Interview With Lord Pyre - Ave Noctum
A further blow has been struck in our PROPAGANDA BATTLE. Our friends AVE NOCTUM have interviewed STUKA SQUADRON'S basslord LORD PYRE - or at least his human avatar. His words can be found below.
The link to the article is here: https://avenoctum.com/2024/01/15/stuka-squadron-interview/
Bullets can’t kill them. Daggers? Hatchets? Fat chance. Not even ill-advised splinter groups of Iron Knights could completely destroy these wretched revenants. From beyond, beyond the grave, the Stuka Squadron have roared back into unlife with the magnificent Zeppelin album. In an exclusive, I caught up with the man behind the madness, the lead vampire himself, Lord Pyre, a.k.a. Graham Cushway for a chat about all things fang-tastic.
AN: Congrats on the release of Zeppelin. What’s the reception been like to it?
Graham: It’s been really good. We got “a masterpiece of Heavy Metal” from a German site, and of course “the album that you wish Maiden would put out” from yourself. That’s priceless! Can’t ask for better. We’re getting good reviews in, which is great because you spend a long time producing the album, and you’ve got the thing in your hands almost waiting for the 15th December release date to come round because you want to see what people think of it. I mean, we’ve had the record for a long time – you know, from recording demos and applying to record labels, the whole recording process – and I knew for a long time that academically this is a good album, because it’s the music I want to hear, right? Knowing your album is academically a good album is one thing, but you don’t really KNOW until other people hear it. Sometimes you get some comments that don’t like the product – like in your interview, where you said that you didn’t like Montague Summers because it was a bit “lightweight” – that’s fair enough if that’s your view, that’s a minor criticism. If you please everyone all the time, you are a miracle worker!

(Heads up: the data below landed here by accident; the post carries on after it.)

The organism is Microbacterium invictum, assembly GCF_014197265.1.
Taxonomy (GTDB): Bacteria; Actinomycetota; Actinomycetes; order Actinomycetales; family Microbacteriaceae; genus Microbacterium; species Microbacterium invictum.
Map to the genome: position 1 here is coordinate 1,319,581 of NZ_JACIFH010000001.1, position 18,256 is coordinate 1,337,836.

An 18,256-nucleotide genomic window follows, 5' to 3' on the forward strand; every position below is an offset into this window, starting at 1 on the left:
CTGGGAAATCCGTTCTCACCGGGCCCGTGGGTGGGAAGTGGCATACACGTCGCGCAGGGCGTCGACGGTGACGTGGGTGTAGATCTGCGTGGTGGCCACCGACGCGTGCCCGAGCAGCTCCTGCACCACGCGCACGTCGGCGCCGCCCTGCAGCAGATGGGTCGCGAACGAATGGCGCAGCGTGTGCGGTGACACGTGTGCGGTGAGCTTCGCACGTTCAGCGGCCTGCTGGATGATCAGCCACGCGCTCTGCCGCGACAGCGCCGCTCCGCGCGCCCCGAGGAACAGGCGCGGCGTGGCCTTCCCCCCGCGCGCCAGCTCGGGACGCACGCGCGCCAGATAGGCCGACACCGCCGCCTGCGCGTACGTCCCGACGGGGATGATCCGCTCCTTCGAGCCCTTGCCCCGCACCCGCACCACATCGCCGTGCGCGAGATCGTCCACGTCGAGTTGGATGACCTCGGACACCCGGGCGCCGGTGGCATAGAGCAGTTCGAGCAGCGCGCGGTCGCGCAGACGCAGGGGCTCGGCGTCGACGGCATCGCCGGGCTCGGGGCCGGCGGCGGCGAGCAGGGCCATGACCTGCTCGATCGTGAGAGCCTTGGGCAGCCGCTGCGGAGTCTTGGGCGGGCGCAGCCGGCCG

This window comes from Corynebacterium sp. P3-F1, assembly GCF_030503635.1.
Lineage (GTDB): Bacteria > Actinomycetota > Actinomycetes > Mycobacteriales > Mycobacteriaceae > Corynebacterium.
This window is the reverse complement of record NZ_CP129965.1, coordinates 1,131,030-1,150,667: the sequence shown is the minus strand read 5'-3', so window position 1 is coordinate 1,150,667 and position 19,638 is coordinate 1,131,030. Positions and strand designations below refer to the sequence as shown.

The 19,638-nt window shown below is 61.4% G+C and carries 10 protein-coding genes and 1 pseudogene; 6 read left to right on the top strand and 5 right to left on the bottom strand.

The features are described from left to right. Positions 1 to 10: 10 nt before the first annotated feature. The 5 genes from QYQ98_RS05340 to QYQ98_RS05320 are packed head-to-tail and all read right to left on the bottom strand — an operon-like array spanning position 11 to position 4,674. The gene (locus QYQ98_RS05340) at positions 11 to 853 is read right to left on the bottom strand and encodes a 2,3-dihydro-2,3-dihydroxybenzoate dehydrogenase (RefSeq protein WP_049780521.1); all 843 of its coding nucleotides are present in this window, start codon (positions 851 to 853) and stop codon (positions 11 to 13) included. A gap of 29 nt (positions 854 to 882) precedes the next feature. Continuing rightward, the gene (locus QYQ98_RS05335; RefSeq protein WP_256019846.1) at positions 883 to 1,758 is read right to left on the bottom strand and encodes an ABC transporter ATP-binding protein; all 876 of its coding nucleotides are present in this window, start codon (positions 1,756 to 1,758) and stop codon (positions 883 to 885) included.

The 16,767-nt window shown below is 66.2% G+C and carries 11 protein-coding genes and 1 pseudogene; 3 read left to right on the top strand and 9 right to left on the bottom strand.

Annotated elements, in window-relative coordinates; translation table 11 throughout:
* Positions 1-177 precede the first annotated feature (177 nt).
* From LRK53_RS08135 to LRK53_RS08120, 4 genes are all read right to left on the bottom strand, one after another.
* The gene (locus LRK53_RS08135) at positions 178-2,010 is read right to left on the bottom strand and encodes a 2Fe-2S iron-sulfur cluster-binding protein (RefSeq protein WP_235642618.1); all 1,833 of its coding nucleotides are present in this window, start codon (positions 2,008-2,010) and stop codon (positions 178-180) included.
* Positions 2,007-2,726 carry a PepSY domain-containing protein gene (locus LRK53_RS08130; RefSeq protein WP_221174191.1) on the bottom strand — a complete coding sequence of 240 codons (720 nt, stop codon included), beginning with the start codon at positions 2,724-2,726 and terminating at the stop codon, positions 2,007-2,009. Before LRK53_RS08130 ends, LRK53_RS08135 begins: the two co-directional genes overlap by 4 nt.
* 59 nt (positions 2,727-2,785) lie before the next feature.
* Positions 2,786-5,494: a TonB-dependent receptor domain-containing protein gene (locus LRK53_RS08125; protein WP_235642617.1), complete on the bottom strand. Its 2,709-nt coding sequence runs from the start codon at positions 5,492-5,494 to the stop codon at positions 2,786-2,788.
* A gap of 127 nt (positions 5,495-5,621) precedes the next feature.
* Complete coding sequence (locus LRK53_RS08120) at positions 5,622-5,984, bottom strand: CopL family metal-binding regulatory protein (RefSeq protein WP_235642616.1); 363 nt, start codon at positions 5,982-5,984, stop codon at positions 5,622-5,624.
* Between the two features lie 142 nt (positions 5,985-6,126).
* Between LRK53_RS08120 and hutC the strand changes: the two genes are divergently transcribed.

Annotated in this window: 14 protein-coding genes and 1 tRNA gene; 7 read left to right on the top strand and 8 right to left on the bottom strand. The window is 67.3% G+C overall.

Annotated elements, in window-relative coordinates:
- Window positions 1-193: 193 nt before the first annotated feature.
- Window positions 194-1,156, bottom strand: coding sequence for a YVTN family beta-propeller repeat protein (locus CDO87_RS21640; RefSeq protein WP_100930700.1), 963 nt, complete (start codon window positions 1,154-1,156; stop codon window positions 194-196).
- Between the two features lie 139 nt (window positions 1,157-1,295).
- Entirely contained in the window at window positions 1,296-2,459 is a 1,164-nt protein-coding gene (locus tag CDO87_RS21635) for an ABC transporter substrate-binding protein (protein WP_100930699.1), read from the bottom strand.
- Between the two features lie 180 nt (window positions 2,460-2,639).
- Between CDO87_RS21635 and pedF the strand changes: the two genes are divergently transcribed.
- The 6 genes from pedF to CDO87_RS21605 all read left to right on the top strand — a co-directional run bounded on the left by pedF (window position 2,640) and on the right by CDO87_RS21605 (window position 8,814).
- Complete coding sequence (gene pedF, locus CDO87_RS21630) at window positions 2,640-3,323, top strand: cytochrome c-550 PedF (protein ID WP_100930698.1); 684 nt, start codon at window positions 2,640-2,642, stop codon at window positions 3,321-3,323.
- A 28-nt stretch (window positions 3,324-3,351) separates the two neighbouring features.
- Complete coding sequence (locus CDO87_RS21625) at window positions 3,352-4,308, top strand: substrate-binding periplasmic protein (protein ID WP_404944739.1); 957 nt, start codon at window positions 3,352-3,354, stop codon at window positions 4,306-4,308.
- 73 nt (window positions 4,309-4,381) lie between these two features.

I don’t listen to actual negative reviews because if you do, you end up chasing your tail. Previous bandmates used to do that. They’d listen to negative reviews, and before you knew it, they were saying, “oh, we need to be more X or more Y” and I’d be saying “no, we need to keep doing what we’re doing”. You’ll get reviews from some reviewers that are like, “Oh, they sound too old fashioned”, but you just know it’s some kid into black metal reviewing it like that because they’ve been told to. That’s just life. That being said, the reception to Zeppelin has been incredible, and it only seems to be getting better. It feels tremendous. It’s a bit like having a child, you know? You know theoretically that they are supposed to be good at some things, but it is still astounding to receive a good school report. Back in September I spent three days listening to the producer record drum tracks, and was suicidal. To have got from there to here in that time feels awesome.
Of course I was apprehensive when we were recording the album. Would it be better than ‘Tales of the Ost’? That was a really strong album and got a lot of good press. Now we’ve got the finished article, I think ‘Zeppelin’ is a better album. It’s got a lot of different influences in it, and we’ve worked hard to ensure that each song is distinctly different to the others. The earliest parts were actually written for what became the ‘New Sound Of War’ album. ‘The Weeper’ has a lot of folk influence. I was listening to Pentangle and that kind of stuff way back in 2012. The rest is a mix of NWOBHM bands like Maiden on ‘Zeppelin’ and more basic things like Marilyn Manson and Rob Zombie on ‘Tiger’ II. The point was to find a new style every single song.